|Forum topic by PG_Zac||posted 12-04-2009 02:39 AM||1242 views||1 time favorited||1 reply|
12-04-2009 02:39 AM
I am reposting this as the pictures in the original post got lost during Marc (thewoodwhisperer’s) website reshuffle, and some have asked for details of the Alaskan Jig I used in this process.
Sometimes, while chatting to woodworkers, I mention that I have rescued a few (metric) tons of wood of various species from going to waste. This is usually in log form, and most woodworkers ask how I make it usable. Well, I mill it myself, with my self-built Alaskan mill.
Several people off-forum have expressed an interest in how I do it, so here is the first installment. I have done a few logs before now, but this is the first time I have recorded the process rather than the final result on camera.
This first log is the bottom piece of a Norfolk Pine that was felled for development in November or December 2006. I had previously spoken to the local tree feller, and asked him to let me know when he had I job I might be interested in helping him remove. We cut the trunk into sections that his six laborers could manhandle onto our pickup.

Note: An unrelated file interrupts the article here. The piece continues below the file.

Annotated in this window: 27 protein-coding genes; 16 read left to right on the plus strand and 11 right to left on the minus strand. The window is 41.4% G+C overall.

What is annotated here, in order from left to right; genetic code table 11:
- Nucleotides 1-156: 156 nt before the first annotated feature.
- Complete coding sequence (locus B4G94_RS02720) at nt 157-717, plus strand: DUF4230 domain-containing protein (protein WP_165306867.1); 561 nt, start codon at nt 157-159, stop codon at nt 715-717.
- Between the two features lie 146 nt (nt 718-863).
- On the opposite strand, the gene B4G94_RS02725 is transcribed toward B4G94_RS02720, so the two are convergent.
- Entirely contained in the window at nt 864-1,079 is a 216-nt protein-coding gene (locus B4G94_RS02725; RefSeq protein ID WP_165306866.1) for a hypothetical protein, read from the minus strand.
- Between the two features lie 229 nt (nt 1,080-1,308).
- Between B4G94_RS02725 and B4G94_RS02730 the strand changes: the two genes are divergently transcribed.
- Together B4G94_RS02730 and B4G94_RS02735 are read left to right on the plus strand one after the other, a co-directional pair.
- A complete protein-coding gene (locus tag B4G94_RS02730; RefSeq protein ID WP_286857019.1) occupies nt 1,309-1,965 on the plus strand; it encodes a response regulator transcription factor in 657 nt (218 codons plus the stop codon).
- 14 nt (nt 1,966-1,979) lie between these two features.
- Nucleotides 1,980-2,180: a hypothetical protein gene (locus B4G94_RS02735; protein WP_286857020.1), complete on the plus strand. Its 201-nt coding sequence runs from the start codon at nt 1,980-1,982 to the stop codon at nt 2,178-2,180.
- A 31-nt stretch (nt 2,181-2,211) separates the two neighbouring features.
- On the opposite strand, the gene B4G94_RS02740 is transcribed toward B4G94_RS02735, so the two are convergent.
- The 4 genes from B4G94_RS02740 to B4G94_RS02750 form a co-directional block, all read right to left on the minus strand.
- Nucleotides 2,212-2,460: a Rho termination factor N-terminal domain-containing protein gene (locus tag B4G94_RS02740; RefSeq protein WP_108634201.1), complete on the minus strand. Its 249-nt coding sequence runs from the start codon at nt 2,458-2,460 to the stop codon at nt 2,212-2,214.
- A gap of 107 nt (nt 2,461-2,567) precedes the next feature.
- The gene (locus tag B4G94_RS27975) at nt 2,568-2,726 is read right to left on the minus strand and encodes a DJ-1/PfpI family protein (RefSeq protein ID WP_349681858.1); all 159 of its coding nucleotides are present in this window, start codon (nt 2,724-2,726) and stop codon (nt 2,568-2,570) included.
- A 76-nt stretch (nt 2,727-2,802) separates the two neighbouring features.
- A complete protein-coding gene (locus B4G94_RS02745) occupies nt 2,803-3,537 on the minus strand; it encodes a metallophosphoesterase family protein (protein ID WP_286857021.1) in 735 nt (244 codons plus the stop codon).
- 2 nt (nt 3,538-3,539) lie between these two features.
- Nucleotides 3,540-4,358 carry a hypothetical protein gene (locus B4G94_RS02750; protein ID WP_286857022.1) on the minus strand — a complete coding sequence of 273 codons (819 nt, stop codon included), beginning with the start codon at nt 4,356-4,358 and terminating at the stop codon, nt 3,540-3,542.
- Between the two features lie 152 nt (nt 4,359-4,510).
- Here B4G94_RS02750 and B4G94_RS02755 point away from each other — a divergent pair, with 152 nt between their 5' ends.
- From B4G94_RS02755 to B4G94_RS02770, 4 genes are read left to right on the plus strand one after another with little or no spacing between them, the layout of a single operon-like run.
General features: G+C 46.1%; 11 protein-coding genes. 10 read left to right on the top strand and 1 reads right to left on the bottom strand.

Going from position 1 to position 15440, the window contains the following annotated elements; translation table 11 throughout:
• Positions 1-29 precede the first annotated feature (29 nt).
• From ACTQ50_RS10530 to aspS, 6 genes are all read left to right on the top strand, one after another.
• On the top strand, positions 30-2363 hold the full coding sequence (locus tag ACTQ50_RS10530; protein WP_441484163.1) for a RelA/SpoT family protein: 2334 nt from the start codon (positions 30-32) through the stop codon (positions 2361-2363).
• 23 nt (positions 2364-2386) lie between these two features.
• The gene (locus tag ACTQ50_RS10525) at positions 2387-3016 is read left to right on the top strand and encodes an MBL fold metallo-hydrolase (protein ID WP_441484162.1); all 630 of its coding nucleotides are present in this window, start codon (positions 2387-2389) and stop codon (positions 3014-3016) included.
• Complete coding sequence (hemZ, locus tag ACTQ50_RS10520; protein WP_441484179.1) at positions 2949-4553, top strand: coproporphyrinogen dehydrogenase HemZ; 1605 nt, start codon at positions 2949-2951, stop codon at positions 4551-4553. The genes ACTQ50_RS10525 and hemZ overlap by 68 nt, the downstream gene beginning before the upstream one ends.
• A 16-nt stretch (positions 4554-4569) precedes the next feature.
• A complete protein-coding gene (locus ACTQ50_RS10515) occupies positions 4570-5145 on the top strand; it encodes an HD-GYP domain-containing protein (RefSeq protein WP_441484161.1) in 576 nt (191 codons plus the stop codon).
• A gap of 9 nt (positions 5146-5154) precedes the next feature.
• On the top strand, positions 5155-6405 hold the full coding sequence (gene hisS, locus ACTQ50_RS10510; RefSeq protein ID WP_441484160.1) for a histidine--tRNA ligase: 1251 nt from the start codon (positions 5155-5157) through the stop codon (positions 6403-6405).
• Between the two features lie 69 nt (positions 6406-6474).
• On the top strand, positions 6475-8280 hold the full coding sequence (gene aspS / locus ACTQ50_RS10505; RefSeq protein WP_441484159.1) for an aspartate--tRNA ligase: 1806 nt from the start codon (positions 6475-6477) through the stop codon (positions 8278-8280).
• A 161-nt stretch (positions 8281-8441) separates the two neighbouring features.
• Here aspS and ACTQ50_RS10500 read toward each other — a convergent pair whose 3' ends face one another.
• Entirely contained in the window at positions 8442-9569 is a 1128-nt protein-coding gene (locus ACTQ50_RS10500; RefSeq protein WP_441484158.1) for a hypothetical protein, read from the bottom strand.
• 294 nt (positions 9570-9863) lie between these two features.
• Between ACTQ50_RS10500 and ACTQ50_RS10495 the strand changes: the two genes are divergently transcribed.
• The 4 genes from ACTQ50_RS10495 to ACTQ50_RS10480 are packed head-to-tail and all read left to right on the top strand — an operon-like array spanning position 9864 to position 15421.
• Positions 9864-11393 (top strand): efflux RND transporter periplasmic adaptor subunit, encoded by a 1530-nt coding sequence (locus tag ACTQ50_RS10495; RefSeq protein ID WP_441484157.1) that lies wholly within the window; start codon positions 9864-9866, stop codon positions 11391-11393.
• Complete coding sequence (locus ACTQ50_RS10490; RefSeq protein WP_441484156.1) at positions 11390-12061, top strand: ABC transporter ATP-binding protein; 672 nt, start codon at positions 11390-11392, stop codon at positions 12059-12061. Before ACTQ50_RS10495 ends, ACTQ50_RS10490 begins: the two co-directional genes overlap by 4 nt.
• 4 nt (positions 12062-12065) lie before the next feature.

This piece has been stored unprotected like this for the last two years or so. I put the helmet on it for visual scale.
This is the detail revealed when I opened the third cut.
This log was stored under less than ideal (or even advisable) conditions, as proven by the growing mushrooms on the central slab.
So I have a couple of slabs 22cm thick by 49cm wide, and 3 hefty slabs with a flat face and a curved face.
Later I’ll load some pics of the Wild Plum I also did on the same day. There is also a picture of the saw and jig in action.
It was not a fun day because it was raining the whole time, but the result made it rewarding.
-- I may be schizophrenic, but at least I have each other.